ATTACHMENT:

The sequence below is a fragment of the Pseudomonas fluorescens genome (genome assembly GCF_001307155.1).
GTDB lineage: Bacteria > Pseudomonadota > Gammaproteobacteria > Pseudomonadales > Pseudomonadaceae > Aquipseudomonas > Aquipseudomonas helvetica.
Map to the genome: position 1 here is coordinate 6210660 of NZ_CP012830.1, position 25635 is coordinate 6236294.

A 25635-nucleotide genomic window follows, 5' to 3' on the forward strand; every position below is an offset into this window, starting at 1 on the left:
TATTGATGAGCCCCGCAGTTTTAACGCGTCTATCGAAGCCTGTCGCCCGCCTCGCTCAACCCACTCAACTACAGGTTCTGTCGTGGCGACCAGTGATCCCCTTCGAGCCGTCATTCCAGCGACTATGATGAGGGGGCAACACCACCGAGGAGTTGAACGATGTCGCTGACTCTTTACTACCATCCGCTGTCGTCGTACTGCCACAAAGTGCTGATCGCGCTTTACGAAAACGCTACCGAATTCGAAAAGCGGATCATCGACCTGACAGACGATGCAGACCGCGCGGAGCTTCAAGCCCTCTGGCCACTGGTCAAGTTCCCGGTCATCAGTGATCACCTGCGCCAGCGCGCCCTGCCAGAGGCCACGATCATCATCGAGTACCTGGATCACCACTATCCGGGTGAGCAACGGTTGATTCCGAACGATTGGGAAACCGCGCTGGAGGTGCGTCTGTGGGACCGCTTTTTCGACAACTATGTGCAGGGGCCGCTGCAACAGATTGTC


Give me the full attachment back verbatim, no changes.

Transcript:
The sequence below is a fragment of the Pseudomonas fluorescens genome (genome assembly GCF_001307155.1).
GTDB lineage: Bacteria > Pseudomonadota > Gammaproteobacteria > Pseudomonadales > Pseudomonadaceae > Aquipseudomonas > Aquipseudomonas helvetica.
Map to the genome: position 1 here is coordinate 6210660 of NZ_CP012830.1, position 25635 is coordinate 6236294.

A 25635-nucleotide genomic window follows, 5' to 3' on the forward strand; every position below is an offset into this window, starting at 1 on the left:
TATTGATGAGCCCCGCAGTTTTAACGCGTCTATCGAAGCCTGTCGCCCGCCTCGCTCAACCCACTCAACTACAGGTTCTGTCGTGGCGACCAGTGATCCCCTTCGAGCCGTCATTCCAGCGACTATGATGAGGGGGCAACACCACCGAGGAGTTGAACGATGTCGCTGACTCTTTACTACCATCCGCTGTCGTCGTACTGCCACAAAGTGCTGATCGCGCTTTACGAAAACGCTACCGAATTCGAAAAGCGGATCATCGACCTGACAGACGATGCAGACCGCGCGGAGCTTCAAGCCCTCTGGCCACTGGTCAAGTTCCCGGTCATCAGTGATCACCTGCGCCAGCGCGCCCTGCCAGAGGCCACGATCATCATCGAGTACCTGGATCACCACTATCCGGGTGAGCAACGGTTGATTCCGAACGATTGGGAAACCGCGCTGGAGGTGCGTCTGTGGGACCGCTTTTTCGACAACTATGTGCAGGGGCCGCTGCAACAGATTGTC